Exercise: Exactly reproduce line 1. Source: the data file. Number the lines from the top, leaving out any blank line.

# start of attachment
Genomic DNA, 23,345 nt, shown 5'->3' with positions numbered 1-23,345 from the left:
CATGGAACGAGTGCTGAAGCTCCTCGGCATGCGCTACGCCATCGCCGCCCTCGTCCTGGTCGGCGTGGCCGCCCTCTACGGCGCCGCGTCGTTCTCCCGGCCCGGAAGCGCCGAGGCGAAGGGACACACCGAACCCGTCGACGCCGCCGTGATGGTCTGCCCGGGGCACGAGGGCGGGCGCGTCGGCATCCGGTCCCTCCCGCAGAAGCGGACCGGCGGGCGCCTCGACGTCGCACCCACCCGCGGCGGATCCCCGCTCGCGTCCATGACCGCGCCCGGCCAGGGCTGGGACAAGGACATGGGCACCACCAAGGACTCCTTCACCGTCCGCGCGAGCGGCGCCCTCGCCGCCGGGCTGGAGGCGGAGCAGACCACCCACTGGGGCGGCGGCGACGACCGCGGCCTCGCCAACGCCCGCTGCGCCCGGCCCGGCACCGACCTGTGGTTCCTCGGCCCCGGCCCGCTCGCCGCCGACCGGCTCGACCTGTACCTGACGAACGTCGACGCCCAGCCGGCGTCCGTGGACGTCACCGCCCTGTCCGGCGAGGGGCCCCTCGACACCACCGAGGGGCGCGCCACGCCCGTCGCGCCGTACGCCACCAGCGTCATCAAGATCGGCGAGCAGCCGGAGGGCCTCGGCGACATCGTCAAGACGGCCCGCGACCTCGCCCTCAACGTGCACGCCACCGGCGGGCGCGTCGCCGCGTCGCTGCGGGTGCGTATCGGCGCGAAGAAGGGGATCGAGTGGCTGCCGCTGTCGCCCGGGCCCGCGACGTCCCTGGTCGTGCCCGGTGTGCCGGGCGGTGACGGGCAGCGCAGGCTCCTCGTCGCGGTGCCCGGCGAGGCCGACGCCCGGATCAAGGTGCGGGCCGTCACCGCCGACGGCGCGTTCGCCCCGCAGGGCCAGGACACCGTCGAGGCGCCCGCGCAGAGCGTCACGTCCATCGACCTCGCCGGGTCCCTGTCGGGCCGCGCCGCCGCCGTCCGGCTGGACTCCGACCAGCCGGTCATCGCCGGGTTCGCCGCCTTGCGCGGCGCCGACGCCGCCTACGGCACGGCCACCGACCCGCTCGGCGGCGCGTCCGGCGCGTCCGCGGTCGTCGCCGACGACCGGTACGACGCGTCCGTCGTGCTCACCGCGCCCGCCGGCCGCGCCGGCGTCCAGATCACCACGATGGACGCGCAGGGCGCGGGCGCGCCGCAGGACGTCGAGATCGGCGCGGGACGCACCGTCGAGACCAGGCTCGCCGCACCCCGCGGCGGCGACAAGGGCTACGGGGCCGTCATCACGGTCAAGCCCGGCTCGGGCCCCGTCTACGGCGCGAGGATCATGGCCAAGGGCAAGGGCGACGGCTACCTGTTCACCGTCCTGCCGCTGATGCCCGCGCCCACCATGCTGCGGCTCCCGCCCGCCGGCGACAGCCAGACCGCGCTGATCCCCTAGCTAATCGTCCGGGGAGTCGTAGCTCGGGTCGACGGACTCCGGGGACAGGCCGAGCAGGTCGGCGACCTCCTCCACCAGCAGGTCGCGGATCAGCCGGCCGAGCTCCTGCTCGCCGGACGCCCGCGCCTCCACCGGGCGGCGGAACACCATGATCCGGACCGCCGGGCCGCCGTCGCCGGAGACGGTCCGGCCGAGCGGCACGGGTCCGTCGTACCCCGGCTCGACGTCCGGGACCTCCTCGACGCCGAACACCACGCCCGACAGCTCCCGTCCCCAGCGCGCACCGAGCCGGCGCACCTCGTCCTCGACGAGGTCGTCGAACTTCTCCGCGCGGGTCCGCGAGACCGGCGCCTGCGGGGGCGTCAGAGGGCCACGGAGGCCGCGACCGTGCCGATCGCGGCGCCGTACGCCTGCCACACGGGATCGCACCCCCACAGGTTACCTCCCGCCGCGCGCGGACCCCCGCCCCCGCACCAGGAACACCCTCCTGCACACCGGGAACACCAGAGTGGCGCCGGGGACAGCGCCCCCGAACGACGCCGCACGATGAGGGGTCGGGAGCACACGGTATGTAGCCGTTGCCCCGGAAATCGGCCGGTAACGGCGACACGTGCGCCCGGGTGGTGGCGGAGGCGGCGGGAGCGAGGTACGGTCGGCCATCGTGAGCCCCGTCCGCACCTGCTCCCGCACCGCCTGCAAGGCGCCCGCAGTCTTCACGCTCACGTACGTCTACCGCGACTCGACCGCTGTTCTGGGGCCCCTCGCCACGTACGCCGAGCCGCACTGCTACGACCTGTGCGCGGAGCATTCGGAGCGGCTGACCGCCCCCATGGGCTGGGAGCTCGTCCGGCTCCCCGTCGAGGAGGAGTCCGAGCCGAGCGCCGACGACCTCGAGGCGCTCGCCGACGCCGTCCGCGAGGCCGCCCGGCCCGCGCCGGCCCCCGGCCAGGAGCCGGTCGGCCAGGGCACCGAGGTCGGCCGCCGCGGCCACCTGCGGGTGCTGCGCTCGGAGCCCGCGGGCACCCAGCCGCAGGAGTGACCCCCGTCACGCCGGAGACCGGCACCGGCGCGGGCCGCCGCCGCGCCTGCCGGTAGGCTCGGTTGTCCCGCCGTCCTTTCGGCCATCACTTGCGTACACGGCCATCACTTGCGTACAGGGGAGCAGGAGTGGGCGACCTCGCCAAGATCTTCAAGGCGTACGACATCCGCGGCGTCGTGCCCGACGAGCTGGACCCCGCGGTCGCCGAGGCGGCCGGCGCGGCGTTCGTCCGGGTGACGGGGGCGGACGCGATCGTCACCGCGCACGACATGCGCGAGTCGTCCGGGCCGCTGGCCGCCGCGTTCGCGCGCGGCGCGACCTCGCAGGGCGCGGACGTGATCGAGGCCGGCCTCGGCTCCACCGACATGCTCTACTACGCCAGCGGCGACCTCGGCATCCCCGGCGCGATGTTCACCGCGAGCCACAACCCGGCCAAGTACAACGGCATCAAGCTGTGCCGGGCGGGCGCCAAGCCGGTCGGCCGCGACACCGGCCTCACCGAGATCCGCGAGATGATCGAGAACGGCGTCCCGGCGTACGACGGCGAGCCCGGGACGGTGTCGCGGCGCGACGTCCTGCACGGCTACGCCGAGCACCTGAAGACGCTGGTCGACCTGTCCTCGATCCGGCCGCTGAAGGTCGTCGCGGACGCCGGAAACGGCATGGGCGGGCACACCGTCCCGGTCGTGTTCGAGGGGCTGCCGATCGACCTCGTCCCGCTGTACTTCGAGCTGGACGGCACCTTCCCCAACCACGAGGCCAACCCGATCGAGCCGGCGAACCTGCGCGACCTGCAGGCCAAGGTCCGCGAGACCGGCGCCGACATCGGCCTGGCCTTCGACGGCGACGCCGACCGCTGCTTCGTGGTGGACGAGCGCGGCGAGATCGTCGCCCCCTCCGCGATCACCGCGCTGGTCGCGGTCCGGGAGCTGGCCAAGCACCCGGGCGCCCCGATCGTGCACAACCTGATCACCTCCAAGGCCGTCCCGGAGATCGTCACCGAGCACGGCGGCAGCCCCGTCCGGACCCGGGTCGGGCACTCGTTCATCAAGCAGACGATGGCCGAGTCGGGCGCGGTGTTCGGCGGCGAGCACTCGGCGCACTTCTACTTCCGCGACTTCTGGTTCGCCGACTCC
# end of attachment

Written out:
Genomic DNA, 23,345 nt, shown 5'->3' with positions numbered 1-23,345 from the left: